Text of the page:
Breaking News
July 17, 2018 - Women Often Unaware of Their Hospital’s Religious Affiliation
July 17, 2018 - CRISPR editing reduces repetitive behavior in mice with a form of autism
July 17, 2018 - Scientists use magnets to detect cancer
July 17, 2018 - Microfluidic chip to detect sepsis proves successful in clinical study
July 17, 2018 - Research provides better understanding of mechanisms underlying memory storage
July 17, 2018 - A Multi-Modal Approach for the Early Detection of Breast Cancer
July 17, 2018 - Mailing colorectal cancer tests to patients increases screening rates, report researchers
July 17, 2018 - Scientists find possible sources of medicinal and antimicrobial drugs
July 17, 2018 - Molecules formed when the body metabolizes omega-3 fatty acids may inhibit cancer
July 17, 2018 - Efficient communication between hospitals improves patient safety and reduces mortality
July 17, 2018 - Study highlights potential of fetal gene therapy to prevent lethal neurodegenerative disease
July 17, 2018 - For Americans, in Science They Trust
July 17, 2018 - Combating HIV/AIDS | NIH MedlinePlus the Magazine
July 17, 2018 - Study shows minorities widely underrepresented in autism diagnoses
July 17, 2018 - Multigene testing replacing BRCA tests for breast cancer risk | News Center
July 17, 2018 - Pre-clinical pilot study shows promising results of ‘concussion pill’
July 17, 2018 - Researchers reduce size of tumors in mice by artificially activating the brain’s reward system
July 17, 2018 - New study documents symptoms of people before they acquire multiple sclerosis
July 17, 2018 - Researchers discover why CRISPR gene editing sometimes fails
July 17, 2018 - New finding may hold key to better understand the complexities of neurological disorders
July 17, 2018 - The Current issue of “The view from here” is concerned with Novel Targets.
July 17, 2018 - Fighting the Flu with a Universal Vaccine
July 17, 2018 - Key social reward circuit in the brain impaired in kids with autism | News Center
July 17, 2018 - Insight into causes, types and treatment of aphasia
July 16, 2018 - Quark Pharmaceuticals, Inc Announces First Patient Dosed in Phase 3 Clinical Trial of QPI-1002 for Prevention of Acute Kidney Injury Following Cardiac Surgery
July 16, 2018 - NSAIDs shown to have causal role in cardiovascular risk of patients with osteoarthritis
July 16, 2018 - PET scan tracer predicts success of cancer ‘vaccine’ | News Center
July 16, 2018 - Parents struggle with what to do when their child has headache, shows study
July 16, 2018 - Outrageous or overblown? HHS announces another round of ACA navigator funding cuts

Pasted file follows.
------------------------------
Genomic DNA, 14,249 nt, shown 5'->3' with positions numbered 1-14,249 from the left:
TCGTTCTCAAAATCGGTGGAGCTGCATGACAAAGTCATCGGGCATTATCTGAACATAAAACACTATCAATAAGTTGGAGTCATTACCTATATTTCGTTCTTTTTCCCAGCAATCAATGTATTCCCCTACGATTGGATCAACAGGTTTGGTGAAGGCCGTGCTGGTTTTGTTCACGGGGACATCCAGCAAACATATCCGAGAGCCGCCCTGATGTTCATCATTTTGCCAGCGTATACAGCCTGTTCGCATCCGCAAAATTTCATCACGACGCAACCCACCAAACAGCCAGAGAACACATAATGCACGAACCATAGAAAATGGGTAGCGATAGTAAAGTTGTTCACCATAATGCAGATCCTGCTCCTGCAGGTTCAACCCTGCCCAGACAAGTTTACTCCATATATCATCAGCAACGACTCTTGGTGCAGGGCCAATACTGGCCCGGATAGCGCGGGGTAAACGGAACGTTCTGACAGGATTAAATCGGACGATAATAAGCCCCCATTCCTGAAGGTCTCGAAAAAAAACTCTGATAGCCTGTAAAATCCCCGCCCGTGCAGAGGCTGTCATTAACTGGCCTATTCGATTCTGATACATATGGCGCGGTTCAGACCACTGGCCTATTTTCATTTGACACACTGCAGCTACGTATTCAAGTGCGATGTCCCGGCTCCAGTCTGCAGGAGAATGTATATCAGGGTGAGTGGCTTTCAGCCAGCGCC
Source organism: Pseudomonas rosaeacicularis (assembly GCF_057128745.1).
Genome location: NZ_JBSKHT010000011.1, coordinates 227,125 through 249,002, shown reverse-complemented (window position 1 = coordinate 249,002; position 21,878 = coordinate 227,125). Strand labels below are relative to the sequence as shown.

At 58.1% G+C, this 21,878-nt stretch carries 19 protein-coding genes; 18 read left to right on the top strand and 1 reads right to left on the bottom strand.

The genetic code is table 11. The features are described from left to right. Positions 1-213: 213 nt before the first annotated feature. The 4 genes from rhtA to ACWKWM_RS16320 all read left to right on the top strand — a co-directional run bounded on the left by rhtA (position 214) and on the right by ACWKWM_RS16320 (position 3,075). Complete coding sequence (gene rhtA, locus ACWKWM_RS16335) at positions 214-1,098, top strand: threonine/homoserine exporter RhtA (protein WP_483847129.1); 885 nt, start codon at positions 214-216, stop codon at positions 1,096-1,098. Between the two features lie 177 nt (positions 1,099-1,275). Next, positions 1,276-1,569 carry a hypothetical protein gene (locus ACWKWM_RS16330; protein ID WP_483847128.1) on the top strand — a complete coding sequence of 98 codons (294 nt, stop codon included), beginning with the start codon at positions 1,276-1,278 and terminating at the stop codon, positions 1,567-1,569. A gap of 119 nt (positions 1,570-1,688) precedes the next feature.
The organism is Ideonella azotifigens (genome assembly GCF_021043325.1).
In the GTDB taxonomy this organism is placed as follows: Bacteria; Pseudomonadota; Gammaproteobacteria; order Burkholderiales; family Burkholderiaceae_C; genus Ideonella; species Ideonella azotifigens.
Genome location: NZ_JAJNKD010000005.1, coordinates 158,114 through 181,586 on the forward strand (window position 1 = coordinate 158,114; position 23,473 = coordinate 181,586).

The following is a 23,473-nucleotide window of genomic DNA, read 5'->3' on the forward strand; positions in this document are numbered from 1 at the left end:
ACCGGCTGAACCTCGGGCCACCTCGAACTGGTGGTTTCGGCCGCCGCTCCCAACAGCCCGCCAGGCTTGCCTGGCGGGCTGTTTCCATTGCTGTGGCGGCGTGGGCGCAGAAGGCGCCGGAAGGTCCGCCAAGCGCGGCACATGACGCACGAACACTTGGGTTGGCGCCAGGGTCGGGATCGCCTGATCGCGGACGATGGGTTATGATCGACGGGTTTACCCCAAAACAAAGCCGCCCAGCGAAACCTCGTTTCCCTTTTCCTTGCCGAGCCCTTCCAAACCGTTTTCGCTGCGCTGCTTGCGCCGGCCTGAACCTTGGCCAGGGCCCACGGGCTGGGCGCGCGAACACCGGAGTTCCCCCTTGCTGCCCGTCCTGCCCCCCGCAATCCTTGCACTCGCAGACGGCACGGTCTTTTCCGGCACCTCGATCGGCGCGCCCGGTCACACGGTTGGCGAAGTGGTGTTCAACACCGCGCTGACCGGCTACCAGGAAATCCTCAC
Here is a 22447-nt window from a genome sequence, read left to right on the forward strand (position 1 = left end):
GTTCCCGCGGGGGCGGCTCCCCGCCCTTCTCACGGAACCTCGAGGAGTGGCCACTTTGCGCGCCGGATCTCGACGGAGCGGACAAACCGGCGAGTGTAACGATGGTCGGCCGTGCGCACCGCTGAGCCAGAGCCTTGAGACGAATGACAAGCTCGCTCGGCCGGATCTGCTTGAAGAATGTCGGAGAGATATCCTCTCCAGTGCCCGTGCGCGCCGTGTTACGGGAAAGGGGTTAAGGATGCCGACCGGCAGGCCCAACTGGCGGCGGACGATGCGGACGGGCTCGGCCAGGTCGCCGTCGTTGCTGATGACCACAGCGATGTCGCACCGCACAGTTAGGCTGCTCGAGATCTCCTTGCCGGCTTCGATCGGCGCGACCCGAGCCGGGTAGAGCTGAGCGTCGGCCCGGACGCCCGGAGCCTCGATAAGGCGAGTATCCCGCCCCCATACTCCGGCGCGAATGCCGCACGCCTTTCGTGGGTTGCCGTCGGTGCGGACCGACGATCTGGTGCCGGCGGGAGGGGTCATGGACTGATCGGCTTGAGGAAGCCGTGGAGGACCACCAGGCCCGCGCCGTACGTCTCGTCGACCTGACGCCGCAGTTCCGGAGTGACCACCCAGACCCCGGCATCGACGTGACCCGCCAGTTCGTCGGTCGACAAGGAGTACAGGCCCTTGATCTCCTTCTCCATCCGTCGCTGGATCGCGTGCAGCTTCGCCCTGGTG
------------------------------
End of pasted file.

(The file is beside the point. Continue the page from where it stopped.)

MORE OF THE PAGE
July 16, 2018 - Weight loss surgery may impact individual’s risk of developing cancer, shows study
July 16, 2018 - Alexion Submits Application for Priority Review and Approval of ALXN1210 as a Treatment for Patients with Paroxysmal Nocturnal Hemoglobinuria (PNH) in the U.S.
July 16, 2018 - Restoring epigenetic balance reinstates memory in flies with Alzheimer’s disease symptoms
July 16, 2018 - Magnetized wire could be used to detect cancer in people | News Center
July 16, 2018 - Non-surgical management found to be feasible option for penetrating kidney trauma
July 16, 2018 - California clinic screens asylum seekers for honesty
July 16, 2018 - FDA Approves Xtandi (enzalutamide) for the Treatment of Men with Non-Metastatic Castration-Resistant Prostate Cancer (CRPC)
July 16, 2018 - Can nanotechnology help treat Alzheimer’s?
July 16, 2018 - Researchers identify protein essential for making stem cells | News Center
July 16, 2018 - Severe childhood infections linked with lower school achievement in adolescence
July 16, 2018 - Radiologist discusses causes, treatments of varicose veins
July 16, 2018 - Researchers develop nanostructured surface to accelerate wound healing after dental implants
July 16, 2018 - New non-invasive procedure to reposition kidney stones could benefit astronauts
July 16, 2018 - Attending Surgeon Influences Genetic Testing in Breast Cancer
July 16, 2018 - Medical doctors with addictions fear professional repercussions if they seek treatment
July 16, 2018 - 5 Questions: John Ioannidis calls for more rigorous nutrition research | News Center
July 16, 2018 - University of Illinois buys 3D-Bioplotter for regenerative biology, tissue engineering research
July 16, 2018 - Charité’s researchers integrate open-source platform into the ‘Human Brain Project’